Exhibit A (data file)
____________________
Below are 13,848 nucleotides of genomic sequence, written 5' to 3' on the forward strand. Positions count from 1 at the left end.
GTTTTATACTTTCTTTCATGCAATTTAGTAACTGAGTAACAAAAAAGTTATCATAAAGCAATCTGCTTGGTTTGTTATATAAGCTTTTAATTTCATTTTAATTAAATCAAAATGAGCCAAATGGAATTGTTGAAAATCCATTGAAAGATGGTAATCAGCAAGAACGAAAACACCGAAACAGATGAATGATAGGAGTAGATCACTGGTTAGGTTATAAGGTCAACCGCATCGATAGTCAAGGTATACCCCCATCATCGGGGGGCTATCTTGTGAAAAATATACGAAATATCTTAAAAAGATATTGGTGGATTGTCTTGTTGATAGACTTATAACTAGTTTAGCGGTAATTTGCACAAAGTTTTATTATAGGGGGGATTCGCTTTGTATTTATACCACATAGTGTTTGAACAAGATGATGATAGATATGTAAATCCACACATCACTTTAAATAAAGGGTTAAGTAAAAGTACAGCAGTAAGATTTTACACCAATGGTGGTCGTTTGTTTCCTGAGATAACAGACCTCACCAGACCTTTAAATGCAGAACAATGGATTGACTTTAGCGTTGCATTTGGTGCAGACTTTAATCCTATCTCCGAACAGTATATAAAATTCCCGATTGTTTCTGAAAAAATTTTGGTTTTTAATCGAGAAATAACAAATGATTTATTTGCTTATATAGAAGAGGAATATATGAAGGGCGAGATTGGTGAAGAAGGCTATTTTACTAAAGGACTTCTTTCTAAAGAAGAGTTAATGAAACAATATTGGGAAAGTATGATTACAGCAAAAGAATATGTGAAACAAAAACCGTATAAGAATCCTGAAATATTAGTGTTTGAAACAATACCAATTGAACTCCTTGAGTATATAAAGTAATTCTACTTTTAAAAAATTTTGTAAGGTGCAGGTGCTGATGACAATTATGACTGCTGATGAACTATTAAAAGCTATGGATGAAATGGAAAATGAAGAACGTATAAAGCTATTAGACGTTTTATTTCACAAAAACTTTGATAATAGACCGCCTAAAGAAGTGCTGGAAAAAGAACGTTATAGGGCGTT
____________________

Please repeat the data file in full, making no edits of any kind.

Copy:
Below are 13,848 nucleotides of genomic sequence, written 5' to 3' on the forward strand. Positions count from 1 at the left end.
GTTTTATACTTTCTTTCATGCAATTTAGTAACTGAGTAACAAAAAAGTTATCATAAAGCAATCTGCTTGGTTTGTTATATAAGCTTTTAATTTCATTTTAATTAAATCAAAATGAGCCAAATGGAATTGTTGAAAATCCATTGAAAGATGGTAATCAGCAAGAACGAAAACACCGAAACAGATGAATGATAGGAGTAGATCACTGGTTAGGTTATAAGGTCAACCGCATCGATAGTCAAGGTATACCCCCATCATCGGGGGGCTATCTTGTGAAAAATATACGAAATATCTTAAAAAGATATTGGTGGATTGTCTTGTTGATAGACTTATAACTAGTTTAGCGGTAATTTGCACAAAGTTTTATTATAGGGGGGATTCGCTTTGTATTTATACCACATAGTGTTTGAACAAGATGATGATAGATATGTAAATCCACACATCACTTTAAATAAAGGGTTAAGTAAAAGTACAGCAGTAAGATTTTACACCAATGGTGGTCGTTTGTTTCCTGAGATAACAGACCTCACCAGACCTTTAAATGCAGAACAATGGATTGACTTTAGCGTTGCATTTGGTGCAGACTTTAATCCTATCTCCGAACAGTATATAAAATTCCCGATTGTTTCTGAAAAAATTTTGGTTTTTAATCGAGAAATAACAAATGATTTATTTGCTTATATAGAAGAGGAATATATGAAGGGCGAGATTGGTGAAGAAGGCTATTTTACTAAAGGACTTCTTTCTAAAGAAGAGTTAATGAAACAATATTGGGAAAGTATGATTACAGCAAAAGAATATGTGAAACAAAAACCGTATAAGAATCCTGAAATATTAGTGTTTGAAACAATACCAATTGAACTCCTTGAGTATATAAAGTAATTCTACTTTTAAAAAATTTTGTAAGGTGCAGGTGCTGATGACAATTATGACTGCTGATGAACTATTAAAAGCTATGGATGAAATGGAAAATGAAGAACGTATAAAGCTATTAGACGTTTTATTTCACAAAAACTTTGATAATAGACCGCCTAAAGAAGTGCTGGAAAAAGAACGTTATAGGGCGTT